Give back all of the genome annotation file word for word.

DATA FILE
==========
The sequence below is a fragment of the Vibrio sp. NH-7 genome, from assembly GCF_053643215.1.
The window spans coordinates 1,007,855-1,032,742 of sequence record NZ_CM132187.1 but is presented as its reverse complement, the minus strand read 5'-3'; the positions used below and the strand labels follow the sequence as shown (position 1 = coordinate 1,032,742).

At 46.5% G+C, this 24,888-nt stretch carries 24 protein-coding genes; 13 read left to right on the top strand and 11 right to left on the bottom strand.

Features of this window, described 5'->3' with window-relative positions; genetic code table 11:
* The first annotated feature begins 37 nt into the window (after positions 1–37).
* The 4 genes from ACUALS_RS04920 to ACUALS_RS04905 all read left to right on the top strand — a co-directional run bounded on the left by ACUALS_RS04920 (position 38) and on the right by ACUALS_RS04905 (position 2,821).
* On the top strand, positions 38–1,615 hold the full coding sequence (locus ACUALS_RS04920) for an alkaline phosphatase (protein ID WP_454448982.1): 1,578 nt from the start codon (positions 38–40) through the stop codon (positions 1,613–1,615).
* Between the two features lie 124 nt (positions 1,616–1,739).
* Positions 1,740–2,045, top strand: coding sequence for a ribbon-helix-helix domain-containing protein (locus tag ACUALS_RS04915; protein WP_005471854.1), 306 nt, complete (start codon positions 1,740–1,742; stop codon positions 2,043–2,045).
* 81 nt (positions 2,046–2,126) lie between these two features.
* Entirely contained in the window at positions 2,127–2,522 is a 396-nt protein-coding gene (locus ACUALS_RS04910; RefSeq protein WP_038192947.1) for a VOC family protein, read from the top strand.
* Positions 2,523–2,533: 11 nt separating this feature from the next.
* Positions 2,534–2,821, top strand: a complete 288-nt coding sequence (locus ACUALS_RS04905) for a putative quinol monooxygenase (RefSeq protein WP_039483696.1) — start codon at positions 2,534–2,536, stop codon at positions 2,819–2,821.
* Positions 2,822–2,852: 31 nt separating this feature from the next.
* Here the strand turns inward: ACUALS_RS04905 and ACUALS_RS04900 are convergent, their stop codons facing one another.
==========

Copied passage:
The sequence below is a fragment of the Vibrio sp. NH-7 genome, from assembly GCF_053643215.1.
The window spans coordinates 1,007,855-1,032,742 of sequence record NZ_CM132187.1 but is presented as its reverse complement, the minus strand read 5'-3'; the positions used below and the strand labels follow the sequence as shown (position 1 = coordinate 1,032,742).

At 46.5% G+C, this 24,888-nt stretch carries 24 protein-coding genes; 13 read left to right on the top strand and 11 right to left on the bottom strand.

Features of this window, described 5'->3' with window-relative positions; genetic code table 11:
* The first annotated feature begins 37 nt into the window (after positions 1–37).
* The 4 genes from ACUALS_RS04920 to ACUALS_RS04905 all read left to right on the top strand — a co-directional run bounded on the left by ACUALS_RS04920 (position 38) and on the right by ACUALS_RS04905 (position 2,821).
* On the top strand, positions 38–1,615 hold the full coding sequence (locus ACUALS_RS04920) for an alkaline phosphatase (protein ID WP_454448982.1): 1,578 nt from the start codon (positions 38–40) through the stop codon (positions 1,613–1,615).
* Between the two features lie 124 nt (positions 1,616–1,739).
* Positions 1,740–2,045, top strand: coding sequence for a ribbon-helix-helix domain-containing protein (locus tag ACUALS_RS04915; protein WP_005471854.1), 306 nt, complete (start codon positions 1,740–1,742; stop codon positions 2,043–2,045).
* 81 nt (positions 2,046–2,126) lie between these two features.
* Entirely contained in the window at positions 2,127–2,522 is a 396-nt protein-coding gene (locus ACUALS_RS04910; RefSeq protein WP_038192947.1) for a VOC family protein, read from the top strand.
* Positions 2,523–2,533: 11 nt separating this feature from the next.
* Positions 2,534–2,821, top strand: a complete 288-nt coding sequence (locus ACUALS_RS04905) for a putative quinol monooxygenase (RefSeq protein WP_039483696.1) — start codon at positions 2,534–2,536, stop codon at positions 2,819–2,821.
* Positions 2,822–2,852: 31 nt separating this feature from the next.
* Here the strand turns inward: ACUALS_RS04905 and ACUALS_RS04900 are convergent, their stop codons facing one another.